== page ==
The flavours of their pastries change daily and when they're out, they're out for good. Each primary flavour has 2 variants - a "classic" and an "exotic" Arriving late in the day, we had three choices remaining to us: passion fruit, pineapple and lemon. We chose lemon "classic" (a cheesecake) and passionfruit "exotic" (a jelly/cream dome thing). The flavours of both were intense, but the passion fruit one was like an electric shock! I've never tasted anything so aggressively passionfruit ever. Amazing. 
It's hard to think back on the day and try to choose a favourite, because each and every one was amazing and interesting in their own way. I think that's one of the things that's so wonderful about tasting food at this level of expertise is that it's all so very good that it's just explorations in the marvellous. You can't really go wrong. 
So definitely all places that we are keen to go back and explore at more leisure - you never know perhaps we shall base our next trip to Paris in the St. Germain!
We owe a huge thanks to Meg & Diane who were not only knowledgeable, but passionate and fun. I couldn't imagine a better afternoon getting to know the sweeter side of Paris, comparing and contrasting with the different places we've known. Although definitely not a cheap option, I can highly recommend their tours. You can find the full listing here.
From there our visit was pretty much at an end. All that was left was for us to go back to the hotel, pick up our bags and head to the train station. Our return journey was a quiet and easy one. Enough to give us some space to think about all we saw and savour the memories.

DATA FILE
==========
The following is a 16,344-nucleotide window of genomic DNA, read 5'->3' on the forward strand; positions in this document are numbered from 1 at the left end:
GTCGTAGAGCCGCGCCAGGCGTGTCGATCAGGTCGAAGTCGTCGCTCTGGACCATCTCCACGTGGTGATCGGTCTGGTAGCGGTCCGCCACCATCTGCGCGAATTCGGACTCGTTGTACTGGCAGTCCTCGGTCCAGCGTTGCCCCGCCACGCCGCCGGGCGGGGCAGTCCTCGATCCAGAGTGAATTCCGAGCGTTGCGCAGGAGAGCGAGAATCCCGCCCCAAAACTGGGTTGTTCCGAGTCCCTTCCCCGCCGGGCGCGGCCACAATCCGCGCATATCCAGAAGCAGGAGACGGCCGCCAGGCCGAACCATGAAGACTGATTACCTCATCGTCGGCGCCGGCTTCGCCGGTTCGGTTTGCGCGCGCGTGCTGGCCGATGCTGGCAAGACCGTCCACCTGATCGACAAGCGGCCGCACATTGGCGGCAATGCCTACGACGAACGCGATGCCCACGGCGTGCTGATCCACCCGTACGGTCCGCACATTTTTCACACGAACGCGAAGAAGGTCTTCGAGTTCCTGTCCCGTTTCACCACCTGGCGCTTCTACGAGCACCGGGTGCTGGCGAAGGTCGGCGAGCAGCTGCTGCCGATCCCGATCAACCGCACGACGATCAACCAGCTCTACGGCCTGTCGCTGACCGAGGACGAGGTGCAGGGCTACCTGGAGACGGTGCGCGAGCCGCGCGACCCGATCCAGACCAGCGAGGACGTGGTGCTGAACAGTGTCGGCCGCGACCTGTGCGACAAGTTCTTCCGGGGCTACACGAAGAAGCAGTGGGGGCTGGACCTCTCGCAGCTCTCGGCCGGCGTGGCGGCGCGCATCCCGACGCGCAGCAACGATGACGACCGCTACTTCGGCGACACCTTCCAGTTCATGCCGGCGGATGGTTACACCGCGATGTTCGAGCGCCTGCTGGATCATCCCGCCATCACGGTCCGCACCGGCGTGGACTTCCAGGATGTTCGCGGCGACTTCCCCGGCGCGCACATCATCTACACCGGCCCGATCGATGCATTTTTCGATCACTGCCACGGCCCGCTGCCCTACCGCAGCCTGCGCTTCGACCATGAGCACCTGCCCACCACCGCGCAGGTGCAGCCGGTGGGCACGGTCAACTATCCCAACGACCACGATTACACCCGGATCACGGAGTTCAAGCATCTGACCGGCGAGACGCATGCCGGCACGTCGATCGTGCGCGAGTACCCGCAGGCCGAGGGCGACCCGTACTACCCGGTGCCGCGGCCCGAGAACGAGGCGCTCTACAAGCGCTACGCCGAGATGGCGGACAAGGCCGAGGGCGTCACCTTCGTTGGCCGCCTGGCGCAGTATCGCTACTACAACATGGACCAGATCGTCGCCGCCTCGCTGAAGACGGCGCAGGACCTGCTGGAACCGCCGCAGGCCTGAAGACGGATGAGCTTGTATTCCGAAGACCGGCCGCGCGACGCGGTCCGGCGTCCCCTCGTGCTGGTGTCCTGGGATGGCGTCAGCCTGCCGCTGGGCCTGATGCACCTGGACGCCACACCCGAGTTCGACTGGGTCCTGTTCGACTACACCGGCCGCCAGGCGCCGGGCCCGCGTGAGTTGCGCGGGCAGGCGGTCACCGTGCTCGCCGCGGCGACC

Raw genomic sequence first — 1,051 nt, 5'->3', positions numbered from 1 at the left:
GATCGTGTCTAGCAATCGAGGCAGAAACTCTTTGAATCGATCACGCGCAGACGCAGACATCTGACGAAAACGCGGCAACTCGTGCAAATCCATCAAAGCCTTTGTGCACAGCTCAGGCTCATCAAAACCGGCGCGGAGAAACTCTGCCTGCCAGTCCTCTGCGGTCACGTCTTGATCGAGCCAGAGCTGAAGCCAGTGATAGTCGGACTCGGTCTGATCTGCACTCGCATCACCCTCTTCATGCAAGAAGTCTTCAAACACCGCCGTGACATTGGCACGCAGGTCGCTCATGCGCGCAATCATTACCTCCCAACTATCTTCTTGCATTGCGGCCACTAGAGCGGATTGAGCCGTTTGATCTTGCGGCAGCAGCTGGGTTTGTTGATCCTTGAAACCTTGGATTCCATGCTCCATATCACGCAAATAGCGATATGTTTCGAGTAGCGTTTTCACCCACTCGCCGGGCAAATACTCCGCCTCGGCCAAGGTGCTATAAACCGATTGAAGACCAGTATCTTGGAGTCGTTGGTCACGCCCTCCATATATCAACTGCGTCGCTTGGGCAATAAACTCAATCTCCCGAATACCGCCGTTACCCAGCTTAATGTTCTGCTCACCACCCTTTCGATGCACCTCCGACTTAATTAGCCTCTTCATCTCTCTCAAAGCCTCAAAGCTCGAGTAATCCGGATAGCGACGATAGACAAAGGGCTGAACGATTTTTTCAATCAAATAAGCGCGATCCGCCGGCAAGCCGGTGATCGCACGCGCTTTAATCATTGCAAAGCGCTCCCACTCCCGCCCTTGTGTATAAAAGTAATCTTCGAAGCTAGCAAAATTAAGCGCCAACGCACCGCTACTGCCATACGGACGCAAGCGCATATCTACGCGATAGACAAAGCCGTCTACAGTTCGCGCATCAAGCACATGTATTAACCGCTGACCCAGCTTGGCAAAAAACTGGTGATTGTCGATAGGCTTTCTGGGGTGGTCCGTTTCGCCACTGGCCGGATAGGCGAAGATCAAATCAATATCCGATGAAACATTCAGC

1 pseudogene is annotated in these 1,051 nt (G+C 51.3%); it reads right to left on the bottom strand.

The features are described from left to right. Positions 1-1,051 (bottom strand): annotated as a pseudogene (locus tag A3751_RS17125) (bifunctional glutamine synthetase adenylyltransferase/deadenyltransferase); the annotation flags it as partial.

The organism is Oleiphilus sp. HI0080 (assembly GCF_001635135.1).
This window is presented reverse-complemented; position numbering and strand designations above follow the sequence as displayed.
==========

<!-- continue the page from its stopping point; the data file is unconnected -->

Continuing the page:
Happiness truly is a weekend in Paris.

* I say little, it seemed like it at the time, in actuality it's rather big! Especially considering its location smack in central Paris.

**cool being a relative term

Read about the rest of the weekend. . .
The rest of the pictures for our trip, as always, be found over on flickr: http://www.flickr.com/photos/oufoxy/sets/72157633014089503/

Friday 22 March 2013

Another Weekend in Paris - Dinner at L'Entredgeu

One of the trickier aspects of staying a bit further out is that it becomes slightly more difficult to find a place to have dinner. And as anyone who has been following our Paris trips knows that dinner in Paris is one of the most important events. Stephen and I both love the French tradition of long, lingering dinners in a buzzy atmosphere filled with people who take delight in the food & wine on offer.
We started, as we almost always do, with  my very well annotated copy of Clotilde's Edible Adventures in Paris*. The pickings, unfortunately, were quite slim for nearby our hotel and while we could have gone further into town, now the search started to have an air of a challenge. After searching some of our other gotolistings for Paris restaurants, they all seemed to converge on a single place: L'Entredgeu. And no, it doesn't have a website. Yes, it's one of those**.
I had Stephen call and work his magic French (amazing what a good accent can accomplish) to obtain us a reservation. We duly turned up at our appointed seating (9pm***) and the restaurant was bursting to the seams, and it didn't look like anyone was going any time soon. Offering to go away and come back again, we were informed by the lovely waitress that "if you leave, no one will ever get up!" But she quite sweetly produced some snacks for us to munch on (as our tummies were properly rumbly) and the chalkboard menu**** for us to begin to think about our selections.